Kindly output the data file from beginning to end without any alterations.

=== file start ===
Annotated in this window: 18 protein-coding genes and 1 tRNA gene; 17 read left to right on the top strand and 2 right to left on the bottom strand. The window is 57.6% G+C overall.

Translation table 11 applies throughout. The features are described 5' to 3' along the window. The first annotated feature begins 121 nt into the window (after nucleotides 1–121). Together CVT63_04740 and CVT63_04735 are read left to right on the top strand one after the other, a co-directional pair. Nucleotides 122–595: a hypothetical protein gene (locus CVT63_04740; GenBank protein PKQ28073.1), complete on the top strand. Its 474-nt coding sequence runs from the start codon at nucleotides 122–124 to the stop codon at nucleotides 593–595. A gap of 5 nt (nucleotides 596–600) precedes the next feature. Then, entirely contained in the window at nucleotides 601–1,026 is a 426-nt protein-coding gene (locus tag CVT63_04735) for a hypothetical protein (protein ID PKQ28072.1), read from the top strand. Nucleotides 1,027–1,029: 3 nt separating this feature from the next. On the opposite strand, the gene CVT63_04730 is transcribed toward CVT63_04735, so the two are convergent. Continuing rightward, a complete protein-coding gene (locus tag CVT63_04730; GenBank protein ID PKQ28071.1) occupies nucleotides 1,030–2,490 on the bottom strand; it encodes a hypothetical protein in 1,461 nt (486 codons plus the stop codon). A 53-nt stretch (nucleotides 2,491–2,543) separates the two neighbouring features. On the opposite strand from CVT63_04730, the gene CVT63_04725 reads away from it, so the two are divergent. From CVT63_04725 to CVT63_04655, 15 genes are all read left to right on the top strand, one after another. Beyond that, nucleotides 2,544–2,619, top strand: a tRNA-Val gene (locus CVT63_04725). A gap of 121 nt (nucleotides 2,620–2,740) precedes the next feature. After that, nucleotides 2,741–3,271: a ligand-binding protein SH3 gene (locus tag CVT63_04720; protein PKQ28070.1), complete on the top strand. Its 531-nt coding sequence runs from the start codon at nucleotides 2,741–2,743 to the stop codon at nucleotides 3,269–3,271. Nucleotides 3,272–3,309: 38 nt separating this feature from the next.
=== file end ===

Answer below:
Annotated in this window: 18 protein-coding genes and 1 tRNA gene; 17 read left to right on the top strand and 2 right to left on the bottom strand. The window is 57.6% G+C overall.

Translation table 11 applies throughout. The features are described 5' to 3' along the window. The first annotated feature begins 121 nt into the window (after nucleotides 1–121). Together CVT63_04740 and CVT63_04735 are read left to right on the top strand one after the other, a co-directional pair. Nucleotides 122–595: a hypothetical protein gene (locus CVT63_04740; GenBank protein PKQ28073.1), complete on the top strand. Its 474-nt coding sequence runs from the start codon at nucleotides 122–124 to the stop codon at nucleotides 593–595. A gap of 5 nt (nucleotides 596–600) precedes the next feature. Then, entirely contained in the window at nucleotides 601–1,026 is a 426-nt protein-coding gene (locus tag CVT63_04735) for a hypothetical protein (protein ID PKQ28072.1), read from the top strand. Nucleotides 1,027–1,029: 3 nt separating this feature from the next. On the opposite strand, the gene CVT63_04730 is transcribed toward CVT63_04735, so the two are convergent. Continuing rightward, a complete protein-coding gene (locus tag CVT63_04730; GenBank protein ID PKQ28071.1) occupies nucleotides 1,030–2,490 on the bottom strand; it encodes a hypothetical protein in 1,461 nt (486 codons plus the stop codon). A 53-nt stretch (nucleotides 2,491–2,543) separates the two neighbouring features. On the opposite strand from CVT63_04730, the gene CVT63_04725 reads away from it, so the two are divergent. From CVT63_04725 to CVT63_04655, 15 genes are all read left to right on the top strand, one after another. Beyond that, nucleotides 2,544–2,619, top strand: a tRNA-Val gene (locus CVT63_04725). A gap of 121 nt (nucleotides 2,620–2,740) precedes the next feature. After that, nucleotides 2,741–3,271: a ligand-binding protein SH3 gene (locus tag CVT63_04720; protein PKQ28070.1), complete on the top strand. Its 531-nt coding sequence runs from the start codon at nucleotides 2,741–2,743 to the stop codon at nucleotides 3,269–3,271. Nucleotides 3,272–3,309: 38 nt separating this feature from the next.